4 Tips for a Better Nights Sleep


We all know sleep is important so I won’t belabor the point. I would however like to review 4 important steps that will ensure a better night’s sleep. A good night’s rest is a necessary component for Optimal Health.

  1. No Food 2 hours before Bedtime: When we go to bed with food on our stomach, our blood supply is concentrated in the gut to help absorb the food. This prevents the circulatory and digestive system from getting the rest it needs to function optimally. Our bodies are forced to work to digest the food instead of rest.
  2. Turn off All Devices in the Bedroom Including the TV: TV’s, cell phones, pads, computers, and smart watches are a distraction that prevents proper rest. You may feel like you’re sleeping well but your subconscious mind is responding to the light and noise from the devices. In particular, sleeping with a TV on prevents your body from entering into deep sleep, which is essential for cellular repair and function. The TV, cell phone, watches phone and any other device release something called EMF’s (electromagnetic fields). EMF’s are wireless energy waves that surround your devices. These energy waves cause sleep deprivation, depression and emit radiation. The radiation is what causes disruption in sleep and decrease in immune function.
  3. Bedtime Routine: Having a bedtime routine that you follow sends a message to your body and mind that you are preparing for bed. Things such as turning off your TV and computer one hour before bed and maintaining a 2-hour fast prior to bedtime have been shown to be beneficial rituals to follow. This prevents our mind from being over-stimulated just prior to bedtime. I like to think of it as beginning the shutting down process. It is also important to note that going to bed at the same time each night and waking up at the same time each day, allows our body systems to stay in rhythm. An adult needs 7 to 8 hours of sleep per night for cellular repair and proper function.
  4. Pitch Dark Room: Make sure the bedroom is pitch dark. Just a tiny bit of light once again sends a message to the brain that stops the secretion of melatonin. Melatonin is a hormone that aids in sleep.

According to John Hopkins University School of Medicine, sleep deprivation leads to heart disease, heart attacks, increased blood pressure, diabetes, and severely compromised immune function. They point out that you are 3 times more likely to catch a cold if you are sleep deprived.

We are so attached to our modern electronic devices and gadgets so much so that they are always with us, even when we sleep. The research is clear that this is not good practice for our mind or body.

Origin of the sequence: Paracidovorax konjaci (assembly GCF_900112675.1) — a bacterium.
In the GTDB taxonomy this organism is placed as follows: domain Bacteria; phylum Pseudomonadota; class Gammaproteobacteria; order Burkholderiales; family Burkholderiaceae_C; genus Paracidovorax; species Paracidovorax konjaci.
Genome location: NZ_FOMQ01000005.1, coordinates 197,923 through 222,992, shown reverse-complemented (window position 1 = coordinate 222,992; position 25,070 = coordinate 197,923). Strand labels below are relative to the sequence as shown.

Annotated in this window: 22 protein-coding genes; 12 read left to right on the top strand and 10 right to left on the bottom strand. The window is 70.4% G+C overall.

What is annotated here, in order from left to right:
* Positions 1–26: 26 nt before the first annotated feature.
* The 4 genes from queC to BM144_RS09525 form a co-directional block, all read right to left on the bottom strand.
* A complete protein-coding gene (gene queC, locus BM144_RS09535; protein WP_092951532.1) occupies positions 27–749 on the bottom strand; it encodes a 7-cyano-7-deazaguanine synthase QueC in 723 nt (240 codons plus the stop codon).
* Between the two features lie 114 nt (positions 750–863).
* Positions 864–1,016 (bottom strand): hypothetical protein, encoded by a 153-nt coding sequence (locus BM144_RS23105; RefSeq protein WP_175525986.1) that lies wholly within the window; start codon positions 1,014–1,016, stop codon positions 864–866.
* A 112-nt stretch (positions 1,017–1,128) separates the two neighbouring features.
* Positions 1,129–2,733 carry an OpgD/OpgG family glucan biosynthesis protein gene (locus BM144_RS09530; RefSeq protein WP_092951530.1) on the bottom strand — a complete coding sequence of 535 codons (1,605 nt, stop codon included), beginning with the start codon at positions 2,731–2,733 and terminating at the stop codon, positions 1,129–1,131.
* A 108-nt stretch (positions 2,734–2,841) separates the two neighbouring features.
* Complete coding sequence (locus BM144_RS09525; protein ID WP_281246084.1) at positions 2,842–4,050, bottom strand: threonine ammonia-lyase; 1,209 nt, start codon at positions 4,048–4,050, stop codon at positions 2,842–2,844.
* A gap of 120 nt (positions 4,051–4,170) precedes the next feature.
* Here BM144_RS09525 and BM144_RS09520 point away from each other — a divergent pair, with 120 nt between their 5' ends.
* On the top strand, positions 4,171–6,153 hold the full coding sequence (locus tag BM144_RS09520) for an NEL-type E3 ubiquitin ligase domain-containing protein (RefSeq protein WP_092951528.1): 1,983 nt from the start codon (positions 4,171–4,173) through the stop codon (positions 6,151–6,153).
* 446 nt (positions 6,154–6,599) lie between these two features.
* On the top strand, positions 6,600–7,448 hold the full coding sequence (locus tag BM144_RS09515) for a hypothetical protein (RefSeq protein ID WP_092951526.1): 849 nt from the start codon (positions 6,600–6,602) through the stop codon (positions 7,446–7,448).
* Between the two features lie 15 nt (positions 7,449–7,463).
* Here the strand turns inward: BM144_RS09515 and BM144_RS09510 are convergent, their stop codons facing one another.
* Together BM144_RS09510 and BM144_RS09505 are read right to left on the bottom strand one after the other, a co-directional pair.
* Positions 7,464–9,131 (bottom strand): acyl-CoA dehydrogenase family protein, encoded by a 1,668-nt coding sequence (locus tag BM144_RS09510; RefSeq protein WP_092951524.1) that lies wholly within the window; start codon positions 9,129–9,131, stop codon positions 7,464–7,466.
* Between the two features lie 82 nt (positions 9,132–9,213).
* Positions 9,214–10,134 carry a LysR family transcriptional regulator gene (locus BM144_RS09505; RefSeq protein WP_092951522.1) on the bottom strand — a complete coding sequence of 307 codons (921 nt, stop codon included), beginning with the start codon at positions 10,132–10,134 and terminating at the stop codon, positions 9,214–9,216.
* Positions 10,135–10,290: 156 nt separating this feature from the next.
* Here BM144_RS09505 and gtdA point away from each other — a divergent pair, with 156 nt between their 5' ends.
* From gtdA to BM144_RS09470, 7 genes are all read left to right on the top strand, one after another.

Turn out the lights and turn all devices off in the bedroom. Make your bedroom radiation free and a place for a beautiful night of sleep and rest.

You will notice a difference in your energy level and over-all state of Optimal Health.

Sweet Dreams,






10 Replies to “4 Tips for a Better Nights Sleep”

  1. Thank you for a fascinating article Vince.
    My son loves to play on his PS4. As he has major exams looming, we have removed this “toy” from his room.
    the interesting thing is that his attitude has changed quite dramatically. He is still a typically frustrated teenager but at least now we can have a relatively sensible conversation with him unlike the “UG !” we used to get before.
    He has however resorted to his Ipad and Iphone and is now either watching U tube or listening to music or playing games like Candy Crush. He actually said he was watching his exam subjects on U Tube and has learnt a lot from it.
    However, he does switch everything off about an hour before sleep and just listens to music.
    He like me and my father before me, has inherited a gift. The gift of putting his head down and just waking up in the morning. He also, like me, can sleep through absolutely anything. Prior to the removal of the PS4, he would be battling to sleep until the early hours of the day. That has now gone. So there is a lot of truth in what you say.
    Thank you for your time.
    Yuri x

    1. Yuri,

      First of all, didn’t know you had a son. :))
      As always I am grateful for your response. I love that you share real life situations as examples. There are so many distractions for kids now days so sounds like you’re providing good guidance in elemenating those distractions when necessary.

      Thanks again and much love to you,

  2. Thanks Vince. This is a great post. I’ve learned this over time and it has been a challenge to disconnect myself from so many devices. However, I’ve found when I do, I wind down better, feel more rested, and when I check my blood pressure, it is lower than how it has been in the past. It’s still a work in progress to continue this all the time but efforts have been made. Great to see this post to help reinforce these efforts.

    1. Jarrett,

      Awesome. Thank you so much for sharing. Disconnecting is something I have to remind myself to do quite frequently. I look forward to hearing more from you.


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